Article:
Diary, April 8, 1. The exhibit featured two thousand bookplates, including seven of her own designs. Travel diary, February 24, Diary, May 14, On October 10, , iht Los Angeles Times had predicted that woman suffrage would unsex society, destroy the home, and place an intolerable burden on women. Diary, October 30, Diary, January 13, Diary, February 28, Diary, July 12, Diary, July 7, Diary, January 29, Diary, September 6, Diary, December 13, Diary, December 21, Diary, May 2, Diary, June 26, Diary, May 19, Diary, January 21, Homer P.

Earle, " W. Diary, June 23, Diary, February 20, Diary, April 21, Diary, December 5, Diary, December 19, Diary, October 10, Diary, June 5, Diary, October 15, Diary, February 13, Diary, January 27, Diary, May 22, Diary, April 8, Garden diary, February 25, Diary, July 28, Diary, August 25, Percival, "The Children's Garden Book," pp. Diary, March 8, Diary, December 8, Garden diary, November 15, Diary, October 17, Diary, March 27, Diary, March 28, Planner, HM Diary, March 11, Diary, October 3, Museum catalog for exhibit December 7, February 29, , p. Stokes, Diary, February 7, Diary, February 18, Diary, June 15, Diary, June 6, Diary, October 29, Diary, September 19, Diary, October 1, Diary, August 20, Diary, June 2, Olive Percival to Norman Bridge, December 27, Miss Percival hoped for an advance from Bridge, who once told her to let him know if she could not find a publisher.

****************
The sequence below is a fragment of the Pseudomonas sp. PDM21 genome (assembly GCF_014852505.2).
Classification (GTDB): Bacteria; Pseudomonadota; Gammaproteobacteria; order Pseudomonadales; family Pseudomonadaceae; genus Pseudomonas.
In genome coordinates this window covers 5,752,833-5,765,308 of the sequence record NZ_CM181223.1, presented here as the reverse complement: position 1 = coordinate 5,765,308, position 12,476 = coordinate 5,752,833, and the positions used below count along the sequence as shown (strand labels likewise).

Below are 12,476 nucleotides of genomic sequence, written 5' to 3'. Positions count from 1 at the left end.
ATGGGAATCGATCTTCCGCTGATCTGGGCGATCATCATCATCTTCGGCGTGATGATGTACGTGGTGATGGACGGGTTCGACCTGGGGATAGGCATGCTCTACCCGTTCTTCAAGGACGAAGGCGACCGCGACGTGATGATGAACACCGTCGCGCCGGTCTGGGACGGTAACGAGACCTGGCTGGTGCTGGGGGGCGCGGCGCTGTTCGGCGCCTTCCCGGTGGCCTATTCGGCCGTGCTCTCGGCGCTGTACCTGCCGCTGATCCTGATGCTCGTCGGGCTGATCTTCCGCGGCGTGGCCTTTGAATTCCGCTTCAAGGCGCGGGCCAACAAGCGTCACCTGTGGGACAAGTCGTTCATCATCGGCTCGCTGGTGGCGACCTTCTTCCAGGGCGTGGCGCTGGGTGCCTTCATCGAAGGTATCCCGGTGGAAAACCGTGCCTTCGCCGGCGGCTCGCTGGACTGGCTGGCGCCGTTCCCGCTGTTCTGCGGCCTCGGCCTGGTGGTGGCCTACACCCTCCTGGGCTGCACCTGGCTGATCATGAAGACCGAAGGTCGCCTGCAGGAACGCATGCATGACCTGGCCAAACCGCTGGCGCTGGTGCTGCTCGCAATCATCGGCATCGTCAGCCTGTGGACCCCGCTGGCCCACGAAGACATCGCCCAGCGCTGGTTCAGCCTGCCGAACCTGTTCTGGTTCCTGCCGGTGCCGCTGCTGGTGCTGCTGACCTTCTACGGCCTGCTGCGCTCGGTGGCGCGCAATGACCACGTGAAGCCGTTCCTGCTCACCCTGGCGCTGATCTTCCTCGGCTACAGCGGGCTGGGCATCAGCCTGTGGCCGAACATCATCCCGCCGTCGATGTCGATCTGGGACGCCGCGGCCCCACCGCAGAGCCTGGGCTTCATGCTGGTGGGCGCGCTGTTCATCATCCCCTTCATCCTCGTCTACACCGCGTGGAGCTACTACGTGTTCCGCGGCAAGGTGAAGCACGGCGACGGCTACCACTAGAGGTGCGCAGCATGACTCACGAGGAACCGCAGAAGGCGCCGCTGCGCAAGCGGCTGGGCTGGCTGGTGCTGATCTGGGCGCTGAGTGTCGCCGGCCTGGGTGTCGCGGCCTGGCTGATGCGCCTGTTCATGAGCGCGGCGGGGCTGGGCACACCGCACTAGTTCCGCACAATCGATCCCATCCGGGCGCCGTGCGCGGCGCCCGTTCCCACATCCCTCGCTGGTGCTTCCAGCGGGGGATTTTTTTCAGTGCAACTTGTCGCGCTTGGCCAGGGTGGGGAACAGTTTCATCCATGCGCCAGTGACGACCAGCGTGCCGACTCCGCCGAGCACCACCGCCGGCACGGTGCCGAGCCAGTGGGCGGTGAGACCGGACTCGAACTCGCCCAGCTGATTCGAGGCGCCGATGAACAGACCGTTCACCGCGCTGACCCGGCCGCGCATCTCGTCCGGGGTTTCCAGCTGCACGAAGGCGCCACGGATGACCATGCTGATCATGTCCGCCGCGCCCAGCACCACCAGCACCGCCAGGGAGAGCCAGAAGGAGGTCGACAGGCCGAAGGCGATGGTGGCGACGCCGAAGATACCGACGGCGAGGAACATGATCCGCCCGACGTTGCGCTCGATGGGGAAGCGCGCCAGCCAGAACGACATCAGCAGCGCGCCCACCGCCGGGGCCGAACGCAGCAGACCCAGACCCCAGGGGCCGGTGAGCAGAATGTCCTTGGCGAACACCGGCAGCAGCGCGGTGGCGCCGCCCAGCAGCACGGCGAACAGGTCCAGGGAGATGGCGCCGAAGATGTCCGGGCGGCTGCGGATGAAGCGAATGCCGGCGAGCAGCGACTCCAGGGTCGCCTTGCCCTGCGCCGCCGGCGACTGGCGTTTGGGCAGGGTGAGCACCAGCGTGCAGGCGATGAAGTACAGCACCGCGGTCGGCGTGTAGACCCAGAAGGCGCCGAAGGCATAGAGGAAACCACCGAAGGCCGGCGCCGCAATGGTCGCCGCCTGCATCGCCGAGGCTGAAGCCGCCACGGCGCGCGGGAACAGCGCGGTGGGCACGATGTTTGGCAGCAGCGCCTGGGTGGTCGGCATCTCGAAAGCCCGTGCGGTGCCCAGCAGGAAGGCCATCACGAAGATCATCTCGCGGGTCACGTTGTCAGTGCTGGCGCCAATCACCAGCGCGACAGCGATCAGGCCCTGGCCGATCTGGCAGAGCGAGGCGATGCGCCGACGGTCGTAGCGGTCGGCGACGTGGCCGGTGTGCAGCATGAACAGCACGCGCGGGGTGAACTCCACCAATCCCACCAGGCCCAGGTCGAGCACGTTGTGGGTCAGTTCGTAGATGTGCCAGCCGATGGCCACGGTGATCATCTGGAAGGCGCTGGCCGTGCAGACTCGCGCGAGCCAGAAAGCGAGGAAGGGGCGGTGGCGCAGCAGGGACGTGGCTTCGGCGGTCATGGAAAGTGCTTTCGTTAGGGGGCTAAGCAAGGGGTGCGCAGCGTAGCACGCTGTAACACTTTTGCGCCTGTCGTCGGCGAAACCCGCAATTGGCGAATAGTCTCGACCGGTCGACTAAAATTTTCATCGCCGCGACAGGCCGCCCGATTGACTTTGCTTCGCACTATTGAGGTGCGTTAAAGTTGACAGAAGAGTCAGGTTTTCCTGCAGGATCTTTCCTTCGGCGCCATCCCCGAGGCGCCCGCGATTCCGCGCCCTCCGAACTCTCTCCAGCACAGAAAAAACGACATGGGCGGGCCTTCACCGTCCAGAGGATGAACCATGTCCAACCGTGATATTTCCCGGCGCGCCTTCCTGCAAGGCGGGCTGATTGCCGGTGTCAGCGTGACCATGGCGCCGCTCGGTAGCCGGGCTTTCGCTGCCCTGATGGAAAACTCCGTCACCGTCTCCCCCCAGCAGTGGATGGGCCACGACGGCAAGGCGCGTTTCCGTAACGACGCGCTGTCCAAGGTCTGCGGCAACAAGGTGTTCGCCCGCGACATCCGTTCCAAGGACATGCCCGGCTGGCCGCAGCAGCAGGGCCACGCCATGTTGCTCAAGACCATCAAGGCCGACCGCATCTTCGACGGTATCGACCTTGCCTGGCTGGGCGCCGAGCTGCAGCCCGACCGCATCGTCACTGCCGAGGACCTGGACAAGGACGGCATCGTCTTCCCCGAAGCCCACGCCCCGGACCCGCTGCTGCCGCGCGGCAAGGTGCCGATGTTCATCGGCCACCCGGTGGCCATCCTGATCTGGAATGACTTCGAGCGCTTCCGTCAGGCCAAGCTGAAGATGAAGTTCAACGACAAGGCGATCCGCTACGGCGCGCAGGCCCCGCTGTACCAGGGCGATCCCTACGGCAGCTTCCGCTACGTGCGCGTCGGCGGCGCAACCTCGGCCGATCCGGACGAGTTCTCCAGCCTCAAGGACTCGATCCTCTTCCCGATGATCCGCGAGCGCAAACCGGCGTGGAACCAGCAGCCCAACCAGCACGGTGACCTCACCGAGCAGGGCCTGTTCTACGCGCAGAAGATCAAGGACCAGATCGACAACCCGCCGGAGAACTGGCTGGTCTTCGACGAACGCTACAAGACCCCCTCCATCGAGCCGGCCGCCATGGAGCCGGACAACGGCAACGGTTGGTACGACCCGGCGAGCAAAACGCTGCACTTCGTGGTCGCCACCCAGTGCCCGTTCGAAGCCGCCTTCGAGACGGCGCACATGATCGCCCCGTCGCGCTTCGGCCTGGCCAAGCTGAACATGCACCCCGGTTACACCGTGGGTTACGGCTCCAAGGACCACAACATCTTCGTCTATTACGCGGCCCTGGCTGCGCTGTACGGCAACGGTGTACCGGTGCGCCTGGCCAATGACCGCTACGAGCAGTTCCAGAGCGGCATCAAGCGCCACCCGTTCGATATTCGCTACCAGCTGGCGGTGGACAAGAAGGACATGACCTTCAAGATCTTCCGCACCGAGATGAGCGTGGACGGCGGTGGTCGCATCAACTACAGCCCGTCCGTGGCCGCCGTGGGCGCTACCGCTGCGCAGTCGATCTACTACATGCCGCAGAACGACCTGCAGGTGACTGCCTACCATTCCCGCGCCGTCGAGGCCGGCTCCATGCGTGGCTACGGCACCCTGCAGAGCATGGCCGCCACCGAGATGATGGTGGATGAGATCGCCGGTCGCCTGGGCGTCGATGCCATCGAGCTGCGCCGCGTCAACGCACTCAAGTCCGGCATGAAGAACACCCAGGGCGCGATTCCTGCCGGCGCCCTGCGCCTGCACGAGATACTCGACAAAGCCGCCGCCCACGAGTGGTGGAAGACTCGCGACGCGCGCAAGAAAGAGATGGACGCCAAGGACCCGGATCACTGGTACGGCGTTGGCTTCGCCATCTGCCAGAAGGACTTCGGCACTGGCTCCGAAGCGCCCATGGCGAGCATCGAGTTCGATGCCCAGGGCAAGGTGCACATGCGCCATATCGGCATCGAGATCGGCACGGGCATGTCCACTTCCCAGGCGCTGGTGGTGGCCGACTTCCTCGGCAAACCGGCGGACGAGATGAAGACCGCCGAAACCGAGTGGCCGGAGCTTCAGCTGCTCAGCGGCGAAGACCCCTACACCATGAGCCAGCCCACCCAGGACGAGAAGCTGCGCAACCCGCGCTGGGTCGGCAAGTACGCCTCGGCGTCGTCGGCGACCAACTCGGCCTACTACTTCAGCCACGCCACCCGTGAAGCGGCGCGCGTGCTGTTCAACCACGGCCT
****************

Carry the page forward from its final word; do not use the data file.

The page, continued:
In he asked Miss Percival to lend some porcelain to the museum, but she thought the galleries were too poorly lighted for a satisfactory exhibit. Diary, April 15, Diary, November 8, Diary, November 23, Diary, March 4, Diary, January 30, Diary, July 11, Diary, January 23, The book was Semi-Tropical California by Benjamin Cummings Truman, author, editor, publisher, booster, and bon vivant. Diary, April 19, Diary, June 3, Diary, October 5, Diary, December 2, Diary, May 6, Diary, October 16, Diary, October 18, Percival, "Anodyne," Yellowing hy, p.

Margaret Fowler was the widow of wealthy lumberman Eldridge M. Fowler, who died in Fowler initiated the practice of making Delia Robbia wreaths ornamented with seed pods and other plant materials, and selling them to benefit the school. Last Will and Testament, July 1, Diary, May 26, Diary, November 28, For more about the collection, see Robert R.

Bowker, , pp. Diary, February 26, The Baker Block was demolished to make way for the Hollywood Freeway. Altadena architect Dwight Gibbs helped design the interior of the Pasadena Playhouse.

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For twenty years he and his wife Alice were among Miss Percival's closest friends. Diary, June 25, Fay Coughlin, quoted in Diary, April 6, Di Biase, Linda Popp.

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Planner, Hildegarde. Santa Barbara: John Daniel, , pp. Hertel, Robert R. Powell, Lawrence Clark. Cambridge: Printed at the Riverside Press, Chicago: Herbert Stone and Company, Our Old-fashioned Flowers. In addition, a series of pages presented on the wall are the result of studio improvisations with a limited set of images. Found elements and odd gifts were the starting point for the pages; color is a crucial component as well. The combined works are meditations on the spoken and written word, the way materials communicate meaning, and the attraction of discarded objects in a world full of things.

Her poetry chapbook Moonviewing Floating Wolf Quarterly 7 was released in A full schedule of exhibitions can be viewed at www. Long A. Milne A. Clark A. McMahon A. Cousins A. Cowper A. Coldiron A. Housman A. Morris A. Maran A. Macdonell A.

Exhibition on view: April 9 - 28, 12222

Cronin A. RussellWood A. Zaikov A. Barker A. Kennedy A.